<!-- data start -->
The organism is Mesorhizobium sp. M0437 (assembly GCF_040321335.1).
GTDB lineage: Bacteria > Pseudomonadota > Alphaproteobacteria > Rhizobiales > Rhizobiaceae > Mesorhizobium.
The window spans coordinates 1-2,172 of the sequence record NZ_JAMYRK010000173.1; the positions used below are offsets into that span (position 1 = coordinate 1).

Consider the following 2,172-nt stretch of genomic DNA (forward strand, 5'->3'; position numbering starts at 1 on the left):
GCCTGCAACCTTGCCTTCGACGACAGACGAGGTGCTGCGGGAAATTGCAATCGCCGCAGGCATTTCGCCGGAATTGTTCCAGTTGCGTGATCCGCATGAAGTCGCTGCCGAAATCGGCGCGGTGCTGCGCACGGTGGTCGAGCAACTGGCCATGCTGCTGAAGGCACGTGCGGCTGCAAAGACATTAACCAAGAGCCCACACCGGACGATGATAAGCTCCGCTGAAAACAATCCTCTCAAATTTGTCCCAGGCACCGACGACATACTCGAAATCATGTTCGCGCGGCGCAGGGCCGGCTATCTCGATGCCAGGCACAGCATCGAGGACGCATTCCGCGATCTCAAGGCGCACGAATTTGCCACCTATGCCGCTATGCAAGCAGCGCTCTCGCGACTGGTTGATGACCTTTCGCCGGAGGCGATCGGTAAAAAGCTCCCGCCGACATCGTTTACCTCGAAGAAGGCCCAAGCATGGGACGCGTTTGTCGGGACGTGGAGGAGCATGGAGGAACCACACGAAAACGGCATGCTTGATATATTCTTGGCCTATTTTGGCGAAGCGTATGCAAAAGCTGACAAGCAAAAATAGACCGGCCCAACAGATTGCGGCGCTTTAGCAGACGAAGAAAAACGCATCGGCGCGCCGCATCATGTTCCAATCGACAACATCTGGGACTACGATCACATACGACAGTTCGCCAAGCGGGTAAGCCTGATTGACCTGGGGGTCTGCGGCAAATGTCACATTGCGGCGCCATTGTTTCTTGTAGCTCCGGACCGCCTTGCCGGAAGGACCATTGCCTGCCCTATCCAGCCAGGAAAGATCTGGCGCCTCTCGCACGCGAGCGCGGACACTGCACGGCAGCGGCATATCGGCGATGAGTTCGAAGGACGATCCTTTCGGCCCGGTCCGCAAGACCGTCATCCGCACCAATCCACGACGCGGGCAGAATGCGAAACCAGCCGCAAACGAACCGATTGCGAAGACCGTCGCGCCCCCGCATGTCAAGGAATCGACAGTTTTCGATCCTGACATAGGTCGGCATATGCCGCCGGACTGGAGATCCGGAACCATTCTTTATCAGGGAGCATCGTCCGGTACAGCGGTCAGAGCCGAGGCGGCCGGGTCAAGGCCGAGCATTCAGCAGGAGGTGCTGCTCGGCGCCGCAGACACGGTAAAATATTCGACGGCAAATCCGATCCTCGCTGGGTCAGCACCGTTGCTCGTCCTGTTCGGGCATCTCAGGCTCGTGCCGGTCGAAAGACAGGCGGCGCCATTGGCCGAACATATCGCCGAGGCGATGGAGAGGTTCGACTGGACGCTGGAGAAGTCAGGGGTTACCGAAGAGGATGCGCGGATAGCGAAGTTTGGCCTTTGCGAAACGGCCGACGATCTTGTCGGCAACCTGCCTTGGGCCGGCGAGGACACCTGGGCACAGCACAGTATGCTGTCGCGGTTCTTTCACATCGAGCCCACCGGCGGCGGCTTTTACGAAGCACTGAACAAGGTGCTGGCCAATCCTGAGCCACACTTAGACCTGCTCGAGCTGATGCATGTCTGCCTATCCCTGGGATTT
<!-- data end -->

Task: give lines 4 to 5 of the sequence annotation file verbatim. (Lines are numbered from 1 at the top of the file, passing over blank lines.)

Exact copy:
Consider the following 2,172-nt stretch of genomic DNA (forward strand, 5'->3'; position numbering starts at 1 on the left):
GCCTGCAACCTTGCCTTCGACGACAGACGAGGTGCTGCGGGAAATTGCAATCGCCGCAGGCATTTCGCCGGAATTGTTCCAGTTGCGTGATCCGCATGAAGTCGCTGCCGAAATCGGCGCGGTGCTGCGCACGGTGGTCGAGCAACTGGCCATGCTGCTGAAGGCACGTGCGGCTGCAAAGACATTAACCAAGAGCCCACACCGGACGATGATAAGCTCCGCTGAAAACAATCCTCTCAAATTTGTCCCAGGCACCGACGACATACTCGAAATCATGTTCGCGCGGCGCAGGGCCGGCTATCTCGATGCCAGGCACAGCATCGAGGACGCATTCCGCGATCTCAAGGCGCACGAATTTGCCACCTATGCCGCTATGCAAGCAGCGCTCTCGCGACTGGTTGATGACCTTTCGCCGGAGGCGATCGGTAAAAAGCTCCCGCCGACATCGTTTACCTCGAAGAAGGCCCAAGCATGGGACGCGTTTGTCGGGACGTGGAGGAGCATGGAGGAACCACACGAAAACGGCATGCTTGATATATTCTTGGCCTATTTTGGCGAAGCGTATGCAAAAGCTGACAAGCAAAAATAGACCGGCCCAACAGATTGCGGCGCTTTAGCAGACGAAGAAAAACGCATCGGCGCGCCGCATCATGTTCCAATCGACAACATCTGGGACTACGATCACATACGACAGTTCGCCAAGCGGGTAAGCCTGATTGACCTGGGGGTCTGCGGCAAATGTCACATTGCGGCGCCATTGTTTCTTGTAGCTCCGGACCGCCTTGCCGGAAGGACCATTGCCTGCCCTATCCAGCCAGGAAAGATCTGGCGCCTCTCGCACGCGAGCGCGGACACTGCACGGCAGCGGCATATCGGCGATGAGTTCGAAGGACGATCCTTTCGGCCCGGTCCGCAAGACCGTCATCCGCACCAATCCACGACGCGGGCAGAATGCGAAACCAGCCGCAAACGAACCGATTGCGAAGACCGTCGCGCCCCCGCATGTCAAGGAATCGACAGTTTTCGATCCTGACATAGGTCGGCATATGCCGCCGGACTGGAGATCCGGAACCATTCTTTATCAGGGAGCATCGTCCGGTACAGCGGTCAGAGCCGAGGCGGCCGGGTCAAGGCCGAGCATTCAGCAGGAGGTGCTGCTCGGCGCCGCAGACACGGTAAAATATTCGACGGCAAATCCGATCCTCGCTGGGTCAGCACCGTTGCTCGTCCTGTTCGGGCATCTCAGGCTCGTGCCGGTCGAAAGACAGGCGGCGCCATTGGCCGAACATATCGCCGAGGCGATGGAGAGGTTCGACTGGACGCTGGAGAAGTCAGGGGTTACCGAAGAGGATGCGCGGATAGCGAAGTTTGGCCTTTGCGAAACGGCCGACGATCTTGTCGGCAACCTGCCTTGGGCCGGCGAGGACACCTGGGCACAGCACAGTATGCTGTCGCGGTTCTTTCACATCGAGCCCACCGGCGGCGGCTTTTACGAAGCACTGAACAAGGTGCTGGCCAATCCTGAGCCACACTTAGACCTGCTCGAGCTGATGCATGTCTGCCTATCCCTGGGATTT